delta-site

Attention is a limited resource - and so is bandwidth. A recent New York Times article about impatient web users stated "People will visit a Web site less often if it is slower than a close competitor by more than 250 milliseconds." The more videos, Flash animations, jQuery effects, and ads you include on your site, the longer it will take to load. It will take even longer to load on a phone or tablet. And if it takes too long, you'll lose a potential customer.

How Can You Fight Bloat?

IBM recently redesigned one of its landing pages, reducing the clutter on the page dramatically. This increased its click-through rate by 904 percent and the number of site registrations by 1,475 percent. By making a similar effort on your site, you can increase the effectiveness of your website and reach your own digital goals.

First, figure out what the main purpose of your site is. For an airline, it may be selling plane tickets. For a software company, it may be selling software. For a nonprofit, it may be getting donations. Revisit these goals throughout the development process to make sure everything you're doing serves these goals.

Bloat is not a problem limited to home pages. Across your entire site, you should consider how essential each piece of content is, and if it is helping your users or just getting in their way. This process extends to other areas of your digital strategy. Remember, every email, every tweet, and every Facebook post you create uses up part of your audience's limited attention.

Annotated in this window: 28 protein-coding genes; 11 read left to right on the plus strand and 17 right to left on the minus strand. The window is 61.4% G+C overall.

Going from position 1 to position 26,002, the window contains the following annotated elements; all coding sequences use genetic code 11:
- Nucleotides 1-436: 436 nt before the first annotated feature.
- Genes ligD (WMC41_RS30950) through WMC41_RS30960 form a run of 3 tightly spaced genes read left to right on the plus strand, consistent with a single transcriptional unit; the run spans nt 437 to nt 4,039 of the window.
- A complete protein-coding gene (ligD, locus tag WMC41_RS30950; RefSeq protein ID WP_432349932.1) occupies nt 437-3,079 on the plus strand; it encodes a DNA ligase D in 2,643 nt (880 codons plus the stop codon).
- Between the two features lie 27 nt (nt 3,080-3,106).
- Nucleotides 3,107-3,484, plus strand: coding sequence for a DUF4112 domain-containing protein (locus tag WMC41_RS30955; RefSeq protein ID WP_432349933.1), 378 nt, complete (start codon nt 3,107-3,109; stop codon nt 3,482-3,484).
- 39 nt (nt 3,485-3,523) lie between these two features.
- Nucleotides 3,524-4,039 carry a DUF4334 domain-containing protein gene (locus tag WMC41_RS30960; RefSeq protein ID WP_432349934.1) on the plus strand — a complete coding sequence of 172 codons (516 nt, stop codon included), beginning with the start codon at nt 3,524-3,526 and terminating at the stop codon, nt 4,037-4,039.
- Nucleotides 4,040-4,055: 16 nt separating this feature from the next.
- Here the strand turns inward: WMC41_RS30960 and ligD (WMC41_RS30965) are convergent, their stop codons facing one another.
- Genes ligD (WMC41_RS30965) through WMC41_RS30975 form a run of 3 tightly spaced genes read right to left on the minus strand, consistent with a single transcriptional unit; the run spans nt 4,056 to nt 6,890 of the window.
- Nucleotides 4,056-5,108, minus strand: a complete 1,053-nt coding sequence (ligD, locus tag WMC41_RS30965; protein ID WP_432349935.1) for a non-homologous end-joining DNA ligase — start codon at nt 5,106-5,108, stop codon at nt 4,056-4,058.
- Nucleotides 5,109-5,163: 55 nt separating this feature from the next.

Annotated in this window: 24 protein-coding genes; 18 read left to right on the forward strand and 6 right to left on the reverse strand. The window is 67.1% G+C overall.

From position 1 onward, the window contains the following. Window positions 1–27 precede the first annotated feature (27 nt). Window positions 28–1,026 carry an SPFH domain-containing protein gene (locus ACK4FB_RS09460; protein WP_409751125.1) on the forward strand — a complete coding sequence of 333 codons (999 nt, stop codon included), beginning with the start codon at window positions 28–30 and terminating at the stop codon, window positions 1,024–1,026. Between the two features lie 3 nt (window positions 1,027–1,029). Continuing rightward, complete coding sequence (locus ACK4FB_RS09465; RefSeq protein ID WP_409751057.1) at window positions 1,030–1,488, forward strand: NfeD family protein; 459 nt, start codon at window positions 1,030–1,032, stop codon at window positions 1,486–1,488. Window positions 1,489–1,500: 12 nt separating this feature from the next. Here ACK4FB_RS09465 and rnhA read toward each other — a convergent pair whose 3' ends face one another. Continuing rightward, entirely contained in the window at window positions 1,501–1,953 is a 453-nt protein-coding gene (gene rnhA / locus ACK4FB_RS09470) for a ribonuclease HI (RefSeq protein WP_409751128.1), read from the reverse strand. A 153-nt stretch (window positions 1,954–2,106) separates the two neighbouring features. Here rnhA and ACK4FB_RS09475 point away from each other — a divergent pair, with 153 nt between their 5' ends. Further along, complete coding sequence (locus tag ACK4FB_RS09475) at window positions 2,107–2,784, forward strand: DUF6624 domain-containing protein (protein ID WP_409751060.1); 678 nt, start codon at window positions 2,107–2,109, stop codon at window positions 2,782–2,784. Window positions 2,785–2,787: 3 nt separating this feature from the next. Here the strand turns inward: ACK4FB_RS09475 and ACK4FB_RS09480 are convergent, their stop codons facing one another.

This is not an easy process. It requires you to make tough choices and to talk to your users and understand what they want from your site. Throwing everything and the kitchen sink on your site is the lazy way out, and it won't give you the best results.

The drive to simplicity has to come from business leaders. They are often the only ones who can decide to do what's best for the business as a whole, over what's best for each internal stakeholder. Web designers will have a hard time winning this group over with arguments for simplicity based on its aesthetic merits. But an argument based on the business benefits may carry the day.

This column was originally published on March 14, 2012.

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ABOUT THE AUTHOR

Sarah Negugogor

As a senior information architect in Siegel+Gale's Simplification practice, Sarah Negugogor creates clear, user-centered communications that connect with their audience.

Sarah has long been intrigued by the challenge of how to translate complex concepts, particularly scientific and technical information, into plain language that everyone can understand.

As a writer at Carnegie Mellon University and Polytechnic Institute of New York University, Sarah developed communications that explained the universities’ research in clear, engaging language. Most recently, she honed her online information design and web writing skills as web services manager for The Segal Company.

Sarah holds an M.A. in professional writing from Carnegie Mellon University and a B.A. in English from Oberlin College. She currently lives in Brooklyn under the reign of a French bulldog.